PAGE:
offer loans to women to start their own small business. I start my own sewing business back in my village.

5 . S IE R R A L E O NE: AIDS in the country is spreading to a rampant 30 percent of the

country. A sister and brother-in-law of the young father’s family have contracted the disease. They have three young children.

6 . IV O RY C O A S T: Hershey’s decided to incorporate “Fair wages and fair conditions” for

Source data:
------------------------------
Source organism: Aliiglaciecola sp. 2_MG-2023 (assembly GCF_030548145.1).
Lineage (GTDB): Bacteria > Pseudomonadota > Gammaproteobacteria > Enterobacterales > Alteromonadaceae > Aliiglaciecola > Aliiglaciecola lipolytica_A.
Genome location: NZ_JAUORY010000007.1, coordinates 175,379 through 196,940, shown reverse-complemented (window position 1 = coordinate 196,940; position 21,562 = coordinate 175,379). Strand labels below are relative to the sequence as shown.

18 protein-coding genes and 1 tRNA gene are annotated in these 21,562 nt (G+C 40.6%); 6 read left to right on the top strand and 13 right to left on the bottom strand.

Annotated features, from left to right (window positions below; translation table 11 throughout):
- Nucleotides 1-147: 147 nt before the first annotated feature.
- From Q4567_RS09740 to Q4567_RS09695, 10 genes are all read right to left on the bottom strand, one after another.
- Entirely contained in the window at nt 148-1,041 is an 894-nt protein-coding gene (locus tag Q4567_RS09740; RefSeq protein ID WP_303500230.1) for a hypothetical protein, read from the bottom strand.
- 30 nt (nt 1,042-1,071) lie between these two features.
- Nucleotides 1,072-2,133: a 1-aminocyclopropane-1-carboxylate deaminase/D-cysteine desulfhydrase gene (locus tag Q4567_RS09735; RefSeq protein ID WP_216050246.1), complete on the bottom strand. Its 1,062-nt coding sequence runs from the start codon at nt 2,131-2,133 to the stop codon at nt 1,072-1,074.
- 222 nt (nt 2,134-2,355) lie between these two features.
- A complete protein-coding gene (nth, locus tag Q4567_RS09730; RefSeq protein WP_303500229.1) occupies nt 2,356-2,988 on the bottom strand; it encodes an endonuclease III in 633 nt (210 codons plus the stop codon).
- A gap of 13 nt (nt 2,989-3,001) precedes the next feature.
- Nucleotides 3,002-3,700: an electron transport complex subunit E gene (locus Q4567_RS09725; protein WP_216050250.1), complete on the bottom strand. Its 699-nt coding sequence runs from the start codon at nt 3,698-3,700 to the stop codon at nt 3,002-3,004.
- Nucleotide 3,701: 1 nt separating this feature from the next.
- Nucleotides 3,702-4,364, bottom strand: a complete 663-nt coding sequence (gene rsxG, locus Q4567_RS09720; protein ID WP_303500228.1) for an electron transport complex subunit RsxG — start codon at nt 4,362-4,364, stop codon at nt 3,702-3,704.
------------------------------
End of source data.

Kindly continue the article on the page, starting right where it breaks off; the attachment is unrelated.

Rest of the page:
their workers in their cocoa plantations and factories. At least 200,000 of the 600,000 workers are affected by these dangerous conditions. Laws are put into effect for no more child labor.

7 . DO M IN IC A N R EPUB LIC : The D.R. is asking for all foreigners who don’t have papers

(like a passport) to leave the country. Where will I go—what will I do with no money, no land, no education, no social assistance, and no healthcare?

Permission to reproduce is granted. © 2011 by World Vision, Inc.

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About World Vision W O R L D V IS IO N is a Christian humanitarian organization